26. What conflicts arose during the course of the project? How did you resolve the conflicts?

    This is a really important question. Taking the ball and going home didn’t work on the playground and it won’t work in your jobs.

    How you resolve conflict and how you get along with the other employees is basic to the productivity of any organization you work for. Employers want to know you can work as part of a productive team that delivers.

    Think very carefully about how you answer this question. Saying there was no conflict is probably naive. There are always conflicts. Being able to talk things through to find consensus is really important both in your work and in your relationships. Think about it.  Ponder this answer carefully. Brainstorm on possible answers.  Ask your team members... sometimes we take for granted that which we do well or effortlessly.  Come up with an answer with examples that show your abilities in this area.

  27. How would the members of your team describe you?

    Even in the tightest market employers are looking for certain qualities that make for good employees.

    Think about your personality traits - punctual, thoughtful, thorough, patient, easy to work with, able to deliver on time...

    Think about your team skills - good at resolving conflict; work well with other team members; work well with customers; possess good communication skills; have strong leadership skills…

    Think about your technical skills - Have a strong understanding of _________. Fill in the blank with an answer that says your knowledge matches the job requirements…

  28. Do you prefer to work in teams or alone?

    The answer is easy - BOTH!  Think of examples of both ways of working. You will be expected to work as both an individual contributor and as a solid team member in just about any work environment you can imagine. Craft your answer with this in mind.

  29. Describe any leadership roles you have had during the past 4 years.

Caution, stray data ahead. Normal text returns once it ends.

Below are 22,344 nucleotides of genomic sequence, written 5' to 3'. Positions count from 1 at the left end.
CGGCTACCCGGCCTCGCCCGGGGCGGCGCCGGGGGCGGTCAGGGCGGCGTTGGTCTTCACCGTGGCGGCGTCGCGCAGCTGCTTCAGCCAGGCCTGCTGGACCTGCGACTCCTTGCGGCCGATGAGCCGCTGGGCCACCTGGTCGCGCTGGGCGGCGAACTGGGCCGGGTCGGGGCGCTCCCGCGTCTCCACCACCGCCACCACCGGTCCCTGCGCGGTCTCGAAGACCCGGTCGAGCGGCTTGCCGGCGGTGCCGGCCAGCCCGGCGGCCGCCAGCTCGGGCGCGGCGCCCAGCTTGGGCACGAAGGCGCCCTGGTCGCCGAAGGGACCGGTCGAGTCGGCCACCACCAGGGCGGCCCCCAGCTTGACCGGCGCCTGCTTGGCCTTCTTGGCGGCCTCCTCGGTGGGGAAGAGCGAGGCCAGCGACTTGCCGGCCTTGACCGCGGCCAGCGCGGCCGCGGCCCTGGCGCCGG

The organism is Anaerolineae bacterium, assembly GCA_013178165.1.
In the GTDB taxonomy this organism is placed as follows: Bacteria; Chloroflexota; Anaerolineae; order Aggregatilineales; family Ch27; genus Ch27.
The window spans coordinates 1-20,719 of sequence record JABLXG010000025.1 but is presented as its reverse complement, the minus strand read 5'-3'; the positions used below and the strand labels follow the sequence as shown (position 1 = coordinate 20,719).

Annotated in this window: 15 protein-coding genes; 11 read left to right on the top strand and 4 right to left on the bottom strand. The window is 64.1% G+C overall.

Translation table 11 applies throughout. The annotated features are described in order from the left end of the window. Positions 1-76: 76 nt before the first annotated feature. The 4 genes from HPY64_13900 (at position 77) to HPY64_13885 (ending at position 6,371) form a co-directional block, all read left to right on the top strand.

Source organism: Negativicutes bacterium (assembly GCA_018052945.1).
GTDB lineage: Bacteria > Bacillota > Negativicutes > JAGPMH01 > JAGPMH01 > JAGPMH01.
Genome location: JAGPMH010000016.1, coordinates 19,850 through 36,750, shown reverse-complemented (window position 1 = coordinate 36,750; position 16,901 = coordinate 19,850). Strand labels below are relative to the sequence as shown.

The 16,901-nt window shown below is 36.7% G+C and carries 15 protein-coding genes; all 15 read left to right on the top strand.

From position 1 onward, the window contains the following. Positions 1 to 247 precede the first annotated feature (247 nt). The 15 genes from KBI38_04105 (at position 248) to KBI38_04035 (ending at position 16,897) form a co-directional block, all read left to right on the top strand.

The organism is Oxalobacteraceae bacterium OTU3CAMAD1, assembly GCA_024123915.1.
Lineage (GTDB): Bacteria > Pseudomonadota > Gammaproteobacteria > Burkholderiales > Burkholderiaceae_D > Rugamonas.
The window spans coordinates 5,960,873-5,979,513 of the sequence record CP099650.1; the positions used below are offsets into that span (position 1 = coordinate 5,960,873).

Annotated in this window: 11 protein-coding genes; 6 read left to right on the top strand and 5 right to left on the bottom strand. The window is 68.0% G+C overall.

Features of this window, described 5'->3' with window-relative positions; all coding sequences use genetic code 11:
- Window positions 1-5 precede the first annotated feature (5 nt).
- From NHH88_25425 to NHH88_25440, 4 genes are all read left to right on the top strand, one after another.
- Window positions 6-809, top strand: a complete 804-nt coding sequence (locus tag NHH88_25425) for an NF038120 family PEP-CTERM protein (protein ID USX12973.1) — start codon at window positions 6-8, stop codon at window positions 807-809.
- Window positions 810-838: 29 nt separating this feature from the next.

Employers need to consider people they hire for future leadership roles. What is your potential? In most jobs you will spend three to five years delivering and then move into managing people. Think outside of the traditional leadership situations. Have you held an office in a professional association, on a sports team, in a parents club or on a project. You do not have to have been paid- it could have been as a volunteer or on a school project.

  30. Describe your related work experience. What did you learn? Why was it important?

    This is your opportunity to list the work experience you bring to the table. Look at your resume. Memorize it! Make an outline giving bullet points of your experience that is related to the job you are applying for before your interview. Share that related project you worked on.

    Your resume should be designed to emphasize and summarize your experience, background and accomplishments. It is your study guide for the interview. It is what you cut and pasted from into the application you filed online. Review resume samples in The Serious Job Seeker for examples of what a good resume looks like. It should have a solid qualifications section that includes how many years of experience you have on key areas of responsibility that coincide with the requirements of the job you are applying for. It should have detailed descriptions of what your jobs included.